Southern Hills Hospital and Medical Center offers advanced and highest quality of care in the treatment of Neurovascular diseases, including comprehensive stroke services. From emergency medical service workers in the field to our team of experienced doctors and nurses standing by 24/7, we are always ready to care for you or a loved one. We also prioritize education and awareness to promote neurological wellness throughout Clark County and Southern Nevada.
A stroke is a medical emergency. If you or someone you know is exhibiting signs of a stroke, call 911 immediately.
Southern Hills Hospital is a Certified Primary Stroke Center recognized by The Joint Commission. This designation recognizes our hospital for providing complete stroke services, including diagnosis, treatment, education, and outreach.
The mission of our neurointerventional program is to provide neurovascular services to our community including diagnostic catheter angiography, open surgical and endovascular, neurosurgery of cerebrovascular diseases and neurocritical care.
What are neurointervenional procedures?
Neurointerventional procedures also known as interventional neurology, utilizes advanced minimally invasive techniques to treat complex diseases that affect the spine and brain.
Our dedicated multidisciplinary team of professionals utilize state of the art technology and clinical best practices in neuroimaging, endovascular device development and advanced techniques in image guided minimally invasive procedures. Our first and most important responsibility is to our patients and their families, ensuring they receive the best healthcare possible.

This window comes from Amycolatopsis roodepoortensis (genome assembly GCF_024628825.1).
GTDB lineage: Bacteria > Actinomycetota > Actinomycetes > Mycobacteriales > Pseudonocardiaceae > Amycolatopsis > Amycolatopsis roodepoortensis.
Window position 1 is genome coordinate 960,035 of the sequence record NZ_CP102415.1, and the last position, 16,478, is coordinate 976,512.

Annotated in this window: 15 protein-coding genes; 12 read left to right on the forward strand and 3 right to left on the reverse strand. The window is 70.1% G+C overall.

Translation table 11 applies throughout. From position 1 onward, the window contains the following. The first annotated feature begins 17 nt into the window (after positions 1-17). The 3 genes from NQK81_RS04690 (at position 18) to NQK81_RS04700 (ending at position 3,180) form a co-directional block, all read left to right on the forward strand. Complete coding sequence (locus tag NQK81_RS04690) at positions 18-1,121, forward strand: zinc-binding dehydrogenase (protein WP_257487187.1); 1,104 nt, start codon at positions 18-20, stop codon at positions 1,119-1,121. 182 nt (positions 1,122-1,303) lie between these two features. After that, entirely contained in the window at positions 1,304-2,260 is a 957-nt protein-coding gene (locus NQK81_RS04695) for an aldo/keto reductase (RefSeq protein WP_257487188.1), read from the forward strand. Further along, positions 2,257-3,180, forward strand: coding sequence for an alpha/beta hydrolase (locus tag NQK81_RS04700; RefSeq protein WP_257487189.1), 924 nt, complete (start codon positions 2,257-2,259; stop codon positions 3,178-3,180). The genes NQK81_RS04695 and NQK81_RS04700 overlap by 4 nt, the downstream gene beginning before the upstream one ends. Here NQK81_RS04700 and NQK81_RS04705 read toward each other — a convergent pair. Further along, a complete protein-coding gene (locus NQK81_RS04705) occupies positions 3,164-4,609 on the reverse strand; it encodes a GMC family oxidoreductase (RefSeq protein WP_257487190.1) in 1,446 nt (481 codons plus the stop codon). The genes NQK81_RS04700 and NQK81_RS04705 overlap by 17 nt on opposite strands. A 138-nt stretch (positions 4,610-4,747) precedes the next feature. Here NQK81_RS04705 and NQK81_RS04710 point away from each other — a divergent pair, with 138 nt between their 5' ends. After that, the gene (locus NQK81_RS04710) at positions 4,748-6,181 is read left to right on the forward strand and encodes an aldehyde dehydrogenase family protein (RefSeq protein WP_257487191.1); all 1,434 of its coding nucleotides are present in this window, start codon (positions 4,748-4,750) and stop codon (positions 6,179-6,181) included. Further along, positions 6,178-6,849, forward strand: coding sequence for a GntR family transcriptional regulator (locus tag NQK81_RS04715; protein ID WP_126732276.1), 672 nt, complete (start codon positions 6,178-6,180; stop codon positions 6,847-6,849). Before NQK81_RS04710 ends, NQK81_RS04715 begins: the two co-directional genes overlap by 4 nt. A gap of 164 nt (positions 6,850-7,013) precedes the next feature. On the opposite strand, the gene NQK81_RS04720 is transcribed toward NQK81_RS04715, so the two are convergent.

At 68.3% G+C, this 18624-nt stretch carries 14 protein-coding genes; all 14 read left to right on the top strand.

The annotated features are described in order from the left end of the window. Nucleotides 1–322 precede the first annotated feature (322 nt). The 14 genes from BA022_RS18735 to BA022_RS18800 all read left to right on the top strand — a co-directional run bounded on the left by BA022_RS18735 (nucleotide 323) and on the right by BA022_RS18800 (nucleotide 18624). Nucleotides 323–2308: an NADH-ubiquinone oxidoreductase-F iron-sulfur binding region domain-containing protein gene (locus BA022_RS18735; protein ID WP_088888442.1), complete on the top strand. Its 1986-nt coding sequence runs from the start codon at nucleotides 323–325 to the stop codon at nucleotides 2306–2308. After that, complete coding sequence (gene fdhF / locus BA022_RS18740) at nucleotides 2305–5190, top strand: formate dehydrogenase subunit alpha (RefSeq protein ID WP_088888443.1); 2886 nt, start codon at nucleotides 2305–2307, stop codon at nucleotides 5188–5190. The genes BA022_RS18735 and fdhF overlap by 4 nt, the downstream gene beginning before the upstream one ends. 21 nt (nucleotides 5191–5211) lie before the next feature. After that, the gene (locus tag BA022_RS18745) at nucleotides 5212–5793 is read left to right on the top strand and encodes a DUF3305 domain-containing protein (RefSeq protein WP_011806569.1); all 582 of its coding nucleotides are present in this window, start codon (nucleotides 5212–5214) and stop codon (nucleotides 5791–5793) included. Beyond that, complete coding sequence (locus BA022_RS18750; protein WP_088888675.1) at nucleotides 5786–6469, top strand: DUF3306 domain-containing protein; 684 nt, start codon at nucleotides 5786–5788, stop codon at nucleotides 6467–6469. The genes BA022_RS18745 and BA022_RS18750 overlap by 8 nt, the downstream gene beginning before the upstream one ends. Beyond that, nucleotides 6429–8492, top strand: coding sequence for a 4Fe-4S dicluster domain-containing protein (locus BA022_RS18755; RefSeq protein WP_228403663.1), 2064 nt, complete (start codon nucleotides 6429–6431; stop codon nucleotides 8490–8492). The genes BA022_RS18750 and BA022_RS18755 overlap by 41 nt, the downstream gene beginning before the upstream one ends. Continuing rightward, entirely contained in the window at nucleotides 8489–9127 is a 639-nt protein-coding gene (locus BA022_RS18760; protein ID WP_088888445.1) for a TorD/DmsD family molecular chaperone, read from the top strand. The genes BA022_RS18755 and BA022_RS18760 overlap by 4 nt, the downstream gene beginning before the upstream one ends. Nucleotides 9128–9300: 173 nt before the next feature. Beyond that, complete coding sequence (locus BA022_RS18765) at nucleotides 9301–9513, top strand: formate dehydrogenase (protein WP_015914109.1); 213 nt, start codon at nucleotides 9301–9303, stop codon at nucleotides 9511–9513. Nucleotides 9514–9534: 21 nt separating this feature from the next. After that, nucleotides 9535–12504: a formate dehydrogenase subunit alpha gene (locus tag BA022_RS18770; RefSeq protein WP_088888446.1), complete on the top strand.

At Southern Hills Hospital we focus not only on the treatment of strokes but stroke prevention as well.
- Transcarotid artery revascularization (TCAR)
- Aneurysm coiling/clipping
- Clot busting medication
- Aneurysm coiling
- AVM embolization
- Carotid stinting
To help reduce your chance of getting a stroke, take the following actions:
- Check your blood pressure frequently. Follow your doctor's recommendations for keeping it in a safe range.
- Don't use recreational drugs, such as cocaine, heroin, marijuana and amphetamines.
- Drink alcohol only in moderation (no more than two drinks per day).
- Eat more fruits and vegetables, and limit your intake of salt and fat.
- Exercise regularly.
- Increase your consumption of fish.
- Maintain a healthy weight.
- Seek medical care if you have symptoms of a stroke (even if they stop).
- Stop smoking.
- Take a low dose of aspirin (50-325 milligrams per day) if your doctor says it is safe.
- Take steps to keep chronic medical conditions under control. This includes high cholesterol and diabetes.
- Talk to your doctor about the use of a "statin" drug. It may help prevent certain kinds of strokes.
Identifying the warning signs of a stroke
According to the American Heart Association and American Stroke Association, stroke is the third leading cause of death in the United States and a leading cause of serious, long-term disability. About 795,000 Americans each year suffer a new or recurrent stroke. That means, on average, a stroke occurs every 40 seconds. Strokes kill more than 137,000 people a year. That's about one of every 18 deaths. On average, someone dies from stroke every 4 minutes.
Stroke symptoms occur suddenly but differ depending on the part of the brain affected. Also, multiple symptoms can happen at the same time. If you notice any of the issues below, call 911 right away and get to an emergency room as soon as possible:
- Sudden confusion
- Sudden dizziness, trouble walking, loss of balance or loss of coordination
- Sudden severe headache with no known cause
- Sudden trouble seeing in one or both eyes
- Sudden trouble speaking or understanding
- Sudden weakness or numbness of face, arm or leg, especially on one side of the body